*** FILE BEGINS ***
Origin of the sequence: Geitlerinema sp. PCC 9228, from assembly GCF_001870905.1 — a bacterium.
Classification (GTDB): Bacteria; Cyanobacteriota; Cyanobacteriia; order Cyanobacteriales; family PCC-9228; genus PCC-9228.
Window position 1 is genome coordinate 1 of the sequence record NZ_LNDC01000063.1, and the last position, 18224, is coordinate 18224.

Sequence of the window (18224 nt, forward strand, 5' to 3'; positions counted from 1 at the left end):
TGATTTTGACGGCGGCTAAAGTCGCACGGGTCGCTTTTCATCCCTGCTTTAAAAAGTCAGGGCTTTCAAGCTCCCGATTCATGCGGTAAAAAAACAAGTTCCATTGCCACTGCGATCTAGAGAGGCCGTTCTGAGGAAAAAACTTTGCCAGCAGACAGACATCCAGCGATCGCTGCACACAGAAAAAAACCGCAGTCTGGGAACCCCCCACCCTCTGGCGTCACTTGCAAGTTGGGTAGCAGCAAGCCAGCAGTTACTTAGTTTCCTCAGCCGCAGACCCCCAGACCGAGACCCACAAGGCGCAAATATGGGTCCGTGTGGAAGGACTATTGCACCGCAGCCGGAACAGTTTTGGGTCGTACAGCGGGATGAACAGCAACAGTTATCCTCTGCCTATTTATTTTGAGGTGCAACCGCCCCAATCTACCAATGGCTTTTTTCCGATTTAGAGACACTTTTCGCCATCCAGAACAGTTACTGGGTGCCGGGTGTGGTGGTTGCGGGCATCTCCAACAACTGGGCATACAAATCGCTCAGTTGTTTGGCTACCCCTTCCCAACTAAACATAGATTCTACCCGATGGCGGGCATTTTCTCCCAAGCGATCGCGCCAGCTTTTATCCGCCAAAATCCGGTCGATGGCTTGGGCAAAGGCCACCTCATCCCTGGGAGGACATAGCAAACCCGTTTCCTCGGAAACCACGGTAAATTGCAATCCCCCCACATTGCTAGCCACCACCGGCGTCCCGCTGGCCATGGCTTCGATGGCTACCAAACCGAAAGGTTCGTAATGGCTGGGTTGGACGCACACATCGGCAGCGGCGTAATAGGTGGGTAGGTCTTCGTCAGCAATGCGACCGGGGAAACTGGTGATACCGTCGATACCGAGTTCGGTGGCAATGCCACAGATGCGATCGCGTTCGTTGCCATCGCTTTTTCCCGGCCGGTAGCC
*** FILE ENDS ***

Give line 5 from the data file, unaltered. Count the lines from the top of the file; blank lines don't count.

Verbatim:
TGATTTTGACGGCGGCTAAAGTCGCACGGGTCGCTTTTCATCCCTGCTTTAAAAAGTCAGGGCTTTCAAGCTCCCGATTCATGCGGTAAAAAAACAAGTTCCATTGCCACTGCGATCTAGAGAGGCCGTTCTGAGGAAAAAACTTTGCCAGCAGACAGACATCCAGCGATCGCTGCACACAGAAAAAAACCGCAGTCTGGGAACCCCCCACCCTCTGGCGTCACTTGCAAGTTGGGTAGCAGCAAGCCAGCAGTTACTTAGTTTCCTCAGCCGCAGACCCCCAGACCGAGACCCACAAGGCGCAAATATGGGTCCGTGTGGAAGGACTATTGCACCGCAGCCGGAACAGTTTTGGGTCGTACAGCGGGATGAACAGCAACAGTTATCCTCTGCCTATTTATTTTGAGGTGCAACCGCCCCAATCTACCAATGGCTTTTTTCCGATTTAGAGACACTTTTCGCCATCCAGAACAGTTACTGGGTGCCGGGTGTGGTGGTTGCGGGCATCTCCAACAACTGGGCATACAAATCGCTCAGTTGTTTGGCTACCCCTTCCCAACTAAACATAGATTCTACCCGATGGCGGGCATTTTCTCCCAAGCGATCGCGCCAGCTTTTATCCGCCAAAATCCGGTCGATGGCTTGGGCAAAGGCCACCTCATCCCTGGGAGGACATAGCAAACCCGTTTCCTCGGAAACCACGGTAAATTGCAATCCCCCCACATTGCTAGCCACCACCGGCGTCCCGCTGGCCATGGCTTCGATGGCTACCAAACCGAAAGGTTCGTAATGGCTGGGTTGGACGCACACATCGGCAGCGGCGTAATAGGTGGGTAGGTCTTCGTCAGCAATGCGACCGGGGAAACTGGTGATACCGTCGATACCGAGTTCGGTGGCAATGCCACAGATGCGATCGCGTTCGTTGCCATCGCTTTTTCCCGGCCGGTAGCC